Monthly Archives: March 2014

The First 10 Days

As mentioned in this post, click here to read, on March 14th I began to “Draw the Circle” and embark upon a 40 day prayer challenge.

Draw the Circle

The daily devotionals are rich and full of inspiration and encourage me that my prayers are the catalyst for what God will do.  Here is a summary statement (from the author) of each of the 10 days so far:

Day 1 – “If you pray to God regularly, irregular things will happen on a regular basis.”

Day 2 – “God is great not just because nothing is too big for Him; God is also great because nothing is too small”.

Day 3 – “If we give more of ourselves to God, God will give more of Himself to us.”

Day 4 – “Sometimes God delivers us from our problems; sometimes God delivers us through our problems.”

Day 5 – “The shortest pencil is longer than the longest memory.”

Day 6 – “The greatest tragedy in life is the prayers that go unanswered simply because they go unasked.”

Day 7 – “If you want to see God move, make a move.”

Day 8 – “One God-idea is worth more than a thousand good ideas.”

Day 9 – “Never underestimate the power of a single prayer.”

Day 10 – “Bold prayers honor God and God honors bold prayers.”

For each of the past 10 days, I have been reading the daily prayer devotional and praying for our church building project as it nears its completion.  I am praying for abundant, even miraculous, provision and peace for all involved.  The goal is to occupy our building in May, and that glorious day can’t come soon enough!

The prayer challenge was going well until Day 9.  Day 9 is when something happened that was in direct opposition to my prayers and that’s when it became challenging.  The sub-title of this book is “The 40 Day Prayer Challenge”.  Challenge – what an interesting word, with many definitions:

Challenge –

  1. A demand for explanation or justification; a calling into question: a challenge to a theory.
  2. A test of one’s abilities or resources in a demanding but stimulating undertaking: a career that offers a challenge.
  3. To call to engage in a contest, fight, or competition: challenged me to a game of chess.
  4. To invite with defiance; dare: challenged him to contradict her.
  5. To summon to action, effort, or use; stimulate: a problem that challenges the imagination.
  6. To make or give voice to a challenge.

Each of the above definitions, of challenge, has become meaningful 10 days into this “40 Day Prayer Challenge”.

  1. I am questioning my previous beliefs about prayer, I believed for far too little.
  2. My abilities and resources are being challenged (but God’s are not!).
  3. There is a spiritual fight going on, thankfully God will win.  My prayers help to ensure that.
  4. My enemy is trying to defy what I am doing.
  5. I am being summoned to action and my faith is being put to use.
  6. The author of this book gave voice to a prayer challenge and I’m so glad he did.

Because of the encouragement of this little book, I know the circumstances nine days into this prayer challenge are not the final answer.  I am looking forward to how the Lord will work and move in this situation.  What appears challenging to us is easy-peasy for Him.  God hasn’t gotten us this far to ditch us now!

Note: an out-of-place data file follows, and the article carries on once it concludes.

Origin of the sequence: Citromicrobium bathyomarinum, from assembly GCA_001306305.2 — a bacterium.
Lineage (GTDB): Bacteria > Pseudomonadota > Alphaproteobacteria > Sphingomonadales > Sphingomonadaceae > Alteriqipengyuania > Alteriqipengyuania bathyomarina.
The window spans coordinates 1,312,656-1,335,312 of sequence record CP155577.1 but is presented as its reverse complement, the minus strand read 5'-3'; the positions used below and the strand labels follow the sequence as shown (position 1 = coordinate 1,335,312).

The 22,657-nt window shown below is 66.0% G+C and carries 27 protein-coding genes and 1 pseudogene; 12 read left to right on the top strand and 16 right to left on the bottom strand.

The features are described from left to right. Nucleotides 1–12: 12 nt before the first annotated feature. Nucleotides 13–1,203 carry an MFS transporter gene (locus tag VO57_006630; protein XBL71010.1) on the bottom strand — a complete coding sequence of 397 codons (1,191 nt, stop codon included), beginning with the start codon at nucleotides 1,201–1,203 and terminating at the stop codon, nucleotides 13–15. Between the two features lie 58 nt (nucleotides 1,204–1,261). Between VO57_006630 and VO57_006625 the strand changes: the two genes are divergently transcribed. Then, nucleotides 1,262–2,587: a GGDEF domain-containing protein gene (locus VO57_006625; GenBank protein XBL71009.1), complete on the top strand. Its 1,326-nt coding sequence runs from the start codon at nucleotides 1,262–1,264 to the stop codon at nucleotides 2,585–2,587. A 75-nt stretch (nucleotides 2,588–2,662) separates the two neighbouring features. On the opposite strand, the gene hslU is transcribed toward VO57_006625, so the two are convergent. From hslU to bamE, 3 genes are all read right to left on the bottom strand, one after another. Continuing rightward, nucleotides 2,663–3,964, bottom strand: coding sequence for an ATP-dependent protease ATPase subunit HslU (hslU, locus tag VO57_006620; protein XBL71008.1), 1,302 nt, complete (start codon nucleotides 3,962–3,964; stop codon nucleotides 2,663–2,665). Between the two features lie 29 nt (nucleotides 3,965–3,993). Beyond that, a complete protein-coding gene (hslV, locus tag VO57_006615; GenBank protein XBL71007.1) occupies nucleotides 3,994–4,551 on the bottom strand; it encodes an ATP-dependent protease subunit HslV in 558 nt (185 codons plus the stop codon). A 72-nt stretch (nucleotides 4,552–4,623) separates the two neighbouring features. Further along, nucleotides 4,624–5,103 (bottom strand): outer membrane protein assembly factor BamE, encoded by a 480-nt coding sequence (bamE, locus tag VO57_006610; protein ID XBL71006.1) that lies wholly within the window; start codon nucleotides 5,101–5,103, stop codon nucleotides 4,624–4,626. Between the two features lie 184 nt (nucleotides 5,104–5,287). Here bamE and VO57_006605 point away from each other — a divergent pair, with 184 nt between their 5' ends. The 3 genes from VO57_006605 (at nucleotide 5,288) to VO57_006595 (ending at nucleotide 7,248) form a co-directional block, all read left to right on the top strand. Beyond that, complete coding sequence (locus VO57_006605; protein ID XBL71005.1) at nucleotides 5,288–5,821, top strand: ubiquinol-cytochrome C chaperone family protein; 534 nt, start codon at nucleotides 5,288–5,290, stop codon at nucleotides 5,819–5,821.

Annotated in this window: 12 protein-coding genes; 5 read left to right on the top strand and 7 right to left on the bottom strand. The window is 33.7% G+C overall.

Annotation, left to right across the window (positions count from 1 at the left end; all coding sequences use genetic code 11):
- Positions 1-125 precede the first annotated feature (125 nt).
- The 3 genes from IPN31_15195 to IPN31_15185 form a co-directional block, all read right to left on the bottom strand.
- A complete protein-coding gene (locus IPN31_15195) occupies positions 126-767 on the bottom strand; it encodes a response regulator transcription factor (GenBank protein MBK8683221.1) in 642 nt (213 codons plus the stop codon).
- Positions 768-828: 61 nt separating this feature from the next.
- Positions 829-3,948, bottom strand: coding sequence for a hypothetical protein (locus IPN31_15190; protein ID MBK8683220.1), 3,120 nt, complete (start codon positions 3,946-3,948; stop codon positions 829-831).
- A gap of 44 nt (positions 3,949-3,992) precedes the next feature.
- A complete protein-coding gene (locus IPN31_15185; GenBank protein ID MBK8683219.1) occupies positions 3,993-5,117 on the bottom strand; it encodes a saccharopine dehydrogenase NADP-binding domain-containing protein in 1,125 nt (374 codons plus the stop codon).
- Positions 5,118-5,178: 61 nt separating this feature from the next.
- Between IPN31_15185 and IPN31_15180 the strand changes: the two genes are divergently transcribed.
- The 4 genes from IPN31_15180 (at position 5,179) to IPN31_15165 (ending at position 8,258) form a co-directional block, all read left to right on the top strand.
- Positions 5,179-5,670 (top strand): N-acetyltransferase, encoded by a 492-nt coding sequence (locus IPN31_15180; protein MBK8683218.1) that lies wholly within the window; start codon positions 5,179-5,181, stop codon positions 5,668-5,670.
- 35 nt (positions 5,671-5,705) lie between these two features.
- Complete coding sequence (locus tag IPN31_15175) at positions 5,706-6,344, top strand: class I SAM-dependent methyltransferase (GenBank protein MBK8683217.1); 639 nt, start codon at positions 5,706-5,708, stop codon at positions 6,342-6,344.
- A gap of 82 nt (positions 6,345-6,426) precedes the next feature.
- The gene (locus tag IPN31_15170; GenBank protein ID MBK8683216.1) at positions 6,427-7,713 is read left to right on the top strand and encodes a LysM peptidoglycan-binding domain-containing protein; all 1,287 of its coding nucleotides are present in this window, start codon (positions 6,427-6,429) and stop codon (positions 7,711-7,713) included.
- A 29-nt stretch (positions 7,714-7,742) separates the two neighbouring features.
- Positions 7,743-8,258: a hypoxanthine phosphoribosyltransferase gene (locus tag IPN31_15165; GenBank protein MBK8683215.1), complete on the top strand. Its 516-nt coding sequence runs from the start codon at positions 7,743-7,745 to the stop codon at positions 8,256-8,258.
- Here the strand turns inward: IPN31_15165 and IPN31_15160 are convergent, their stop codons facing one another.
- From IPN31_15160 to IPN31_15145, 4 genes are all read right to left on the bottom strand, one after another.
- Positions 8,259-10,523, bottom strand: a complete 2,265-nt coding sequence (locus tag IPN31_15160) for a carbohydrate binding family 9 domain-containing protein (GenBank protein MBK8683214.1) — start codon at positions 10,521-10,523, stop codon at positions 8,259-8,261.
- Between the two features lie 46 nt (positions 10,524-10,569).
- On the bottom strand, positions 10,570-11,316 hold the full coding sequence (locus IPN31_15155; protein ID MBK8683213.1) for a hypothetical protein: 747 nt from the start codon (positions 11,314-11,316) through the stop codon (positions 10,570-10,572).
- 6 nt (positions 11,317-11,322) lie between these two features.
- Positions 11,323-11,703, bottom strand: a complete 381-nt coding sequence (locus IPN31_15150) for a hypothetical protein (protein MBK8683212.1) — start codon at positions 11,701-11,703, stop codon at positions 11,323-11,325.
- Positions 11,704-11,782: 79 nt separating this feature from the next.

What are you praying for?  Are you being challenged?  Let’s pray this prayer of faith together:

“Father, You are good and faithful.  Things that seem challenging to me are no problem for You.  Give me the faith I need to press on, knowing that challenges are what help me grow.  May my faith become stronger and may it please you.  In Jesus’ Name and for His sake, Amen.”

Your Friend in Ministry,






Comforters Need Comfort Too

This past Sunday at church, I was extremely emotional.  In my spirit, I was grieving about different situations that members of our church are experiencing – loss, illness, heartache.  As we were singing, “I will call upon your name and keep my eyes above the waves, when oceans rise, my soul will rest in your embrace, for I am yours and you are mine . . .”  the weight of what individuals in our dear flock are going through overwhelmed me to the point of tears.  I then had two choices to make – stuff my tears so no one would see them, or let them flow – potentially causing people to wonder what was wrong with me.

I have learned it is best for me to let the tears flow when they need to, rather than stuff them to be dealt with at another time.  So, I let them flow and as they did, a strange and wonderful thing happened.  The comforter became the comforted.  First a hug by a friend who asked what was wrong.  When I mentioned that I was grieving the things people were going through, she encouraged me that I have the heart of Jesus for those hurting in our church.  After worship was over and we went into our greeting time, I went to the bathroom for a bit of privacy and encountered more women who wanted to physically embrace me and offer me words of comfort.  It felt so good to cry on their shoulders.  One of them said, “Comforters need comfort too.”  Another older lady asked how she could pray for me.  Two others embraced me in a circle and reminded me that God gave us to each other to walk through difficult times together.